An augmented reality technology company, Edgybees has been providing augmented reality (AR) software for the drones being used by first responders in the Hurricane Harvey relief efforts. Drones are already providing a valuable asset for first responders in speeding up the search for survivors. However, the emergency relief efforts are hindered by poor visibility and mapping technology.
Powered by advanced algorithms, Edgybees’ engine utilises information gathered from real-world sensors and other devices such as cameras, GPS, IMU (inertial measurement unit) and altitude meters to create reliable and credible reconstruction of the device’s motion in 3D.
Together with cloud-based sources, the engine provides lighting that corresponds to the scene alongside representation of obstacles and other objects. The video generated by the application engine is time-synced and applied over the actual video transmitted from the device, allowing rapid development of real-time applications.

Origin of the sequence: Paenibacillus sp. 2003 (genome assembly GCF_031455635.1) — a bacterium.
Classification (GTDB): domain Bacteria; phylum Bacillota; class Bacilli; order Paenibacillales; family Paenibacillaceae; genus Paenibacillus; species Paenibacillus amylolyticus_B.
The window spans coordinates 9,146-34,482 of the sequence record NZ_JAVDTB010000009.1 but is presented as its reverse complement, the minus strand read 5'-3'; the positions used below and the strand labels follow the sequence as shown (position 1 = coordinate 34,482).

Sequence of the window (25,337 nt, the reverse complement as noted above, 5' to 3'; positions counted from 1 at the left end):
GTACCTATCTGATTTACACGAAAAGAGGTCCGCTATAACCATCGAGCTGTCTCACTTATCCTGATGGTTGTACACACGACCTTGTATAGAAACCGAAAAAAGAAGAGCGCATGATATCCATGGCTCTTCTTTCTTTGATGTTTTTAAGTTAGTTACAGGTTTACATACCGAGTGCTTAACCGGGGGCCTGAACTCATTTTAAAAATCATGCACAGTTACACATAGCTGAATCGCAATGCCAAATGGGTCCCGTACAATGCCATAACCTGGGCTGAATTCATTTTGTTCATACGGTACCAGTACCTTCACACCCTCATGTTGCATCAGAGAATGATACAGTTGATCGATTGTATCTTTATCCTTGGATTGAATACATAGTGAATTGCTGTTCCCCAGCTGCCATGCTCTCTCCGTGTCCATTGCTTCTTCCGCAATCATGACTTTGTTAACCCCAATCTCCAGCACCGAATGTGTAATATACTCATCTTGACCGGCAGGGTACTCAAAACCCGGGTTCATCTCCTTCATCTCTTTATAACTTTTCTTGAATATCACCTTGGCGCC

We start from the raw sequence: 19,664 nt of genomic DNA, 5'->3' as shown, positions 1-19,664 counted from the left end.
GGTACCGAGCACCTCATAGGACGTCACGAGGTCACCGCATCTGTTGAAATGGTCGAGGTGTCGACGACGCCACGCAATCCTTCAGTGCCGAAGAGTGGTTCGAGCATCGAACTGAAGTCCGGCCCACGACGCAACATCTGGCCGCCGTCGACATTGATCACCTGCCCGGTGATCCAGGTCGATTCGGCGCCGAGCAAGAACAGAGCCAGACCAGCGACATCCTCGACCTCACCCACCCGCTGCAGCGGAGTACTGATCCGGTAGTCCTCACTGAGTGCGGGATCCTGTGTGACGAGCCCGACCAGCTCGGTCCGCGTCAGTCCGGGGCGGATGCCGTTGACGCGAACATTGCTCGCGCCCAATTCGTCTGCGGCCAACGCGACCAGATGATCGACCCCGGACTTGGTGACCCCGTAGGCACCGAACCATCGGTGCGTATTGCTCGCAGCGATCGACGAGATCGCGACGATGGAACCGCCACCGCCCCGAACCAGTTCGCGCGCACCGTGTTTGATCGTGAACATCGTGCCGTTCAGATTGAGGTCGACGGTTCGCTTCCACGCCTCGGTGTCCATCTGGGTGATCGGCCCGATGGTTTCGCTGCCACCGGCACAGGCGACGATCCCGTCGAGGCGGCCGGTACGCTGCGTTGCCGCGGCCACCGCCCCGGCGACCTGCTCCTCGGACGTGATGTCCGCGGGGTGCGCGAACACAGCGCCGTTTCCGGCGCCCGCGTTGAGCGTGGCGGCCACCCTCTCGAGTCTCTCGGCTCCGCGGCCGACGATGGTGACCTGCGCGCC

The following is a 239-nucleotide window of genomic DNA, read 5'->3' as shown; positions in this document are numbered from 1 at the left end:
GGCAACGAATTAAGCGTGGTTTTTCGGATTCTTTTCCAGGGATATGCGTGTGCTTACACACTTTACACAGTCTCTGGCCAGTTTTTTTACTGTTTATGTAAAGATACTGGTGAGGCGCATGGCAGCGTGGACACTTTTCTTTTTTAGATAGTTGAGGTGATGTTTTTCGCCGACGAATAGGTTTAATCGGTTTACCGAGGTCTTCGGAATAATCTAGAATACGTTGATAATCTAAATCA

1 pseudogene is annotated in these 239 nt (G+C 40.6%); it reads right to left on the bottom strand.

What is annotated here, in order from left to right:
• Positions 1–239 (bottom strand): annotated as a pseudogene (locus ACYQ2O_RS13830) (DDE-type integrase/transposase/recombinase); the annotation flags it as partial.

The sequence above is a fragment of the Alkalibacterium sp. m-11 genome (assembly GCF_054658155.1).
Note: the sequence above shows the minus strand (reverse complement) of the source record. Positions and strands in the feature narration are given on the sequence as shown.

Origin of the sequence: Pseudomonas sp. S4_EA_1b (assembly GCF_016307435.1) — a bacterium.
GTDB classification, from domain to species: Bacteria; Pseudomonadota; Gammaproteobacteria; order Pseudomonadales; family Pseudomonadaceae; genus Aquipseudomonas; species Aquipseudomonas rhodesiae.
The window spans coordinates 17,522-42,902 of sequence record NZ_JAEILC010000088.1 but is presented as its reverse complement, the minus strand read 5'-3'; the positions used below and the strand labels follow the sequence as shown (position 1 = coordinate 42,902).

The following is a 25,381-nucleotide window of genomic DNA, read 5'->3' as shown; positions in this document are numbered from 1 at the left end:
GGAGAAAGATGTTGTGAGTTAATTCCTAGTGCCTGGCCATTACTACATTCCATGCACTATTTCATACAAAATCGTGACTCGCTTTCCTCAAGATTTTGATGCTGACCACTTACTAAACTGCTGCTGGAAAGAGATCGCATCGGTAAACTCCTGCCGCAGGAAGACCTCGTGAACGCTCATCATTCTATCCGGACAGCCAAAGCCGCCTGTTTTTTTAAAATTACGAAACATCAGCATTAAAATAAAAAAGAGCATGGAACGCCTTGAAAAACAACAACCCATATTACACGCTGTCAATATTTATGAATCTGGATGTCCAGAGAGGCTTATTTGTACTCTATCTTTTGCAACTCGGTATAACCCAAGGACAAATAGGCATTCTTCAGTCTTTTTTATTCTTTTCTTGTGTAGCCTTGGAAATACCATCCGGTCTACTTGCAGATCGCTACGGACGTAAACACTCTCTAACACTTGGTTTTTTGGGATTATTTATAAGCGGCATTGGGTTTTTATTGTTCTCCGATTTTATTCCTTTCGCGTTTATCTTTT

Edgybees augmented overlays are providing drone pilots vital information such as street names, house numbers and the locations of distress signals, enabling first responders to take the optimum routes through the destruction and debris. It is expected that this technology will also be utilised in Florida in the wake of Hurricane Irma.
Adam Kaplan, CEO and co-founder of Edgeebees, said: “We are very proud of our hard work with first responders on the front line, in adapting our existing augmented reality software developed for games and industry to create a truly effective solution. Our ability to utilise real-world and real-time information is proving invaluable to first responders. We hope to continue to improve our work and assist the search and rescue efforts for victims of Hurricane Irma.”
Houston is providing a number of ‘lessons learned’ for search and rescue technologies and drones are proving their worth, which is sure to benefit first responders in Florida and elsewhere.
Due to Edgybees’ technology, drones can now be used to map and record infrastructure, roads, powerlines, levees, prior to any disaster, in a similar fashion to their current use in urban planning and construction. These maps are then used by first responders to orientate quickly and massively increase response times.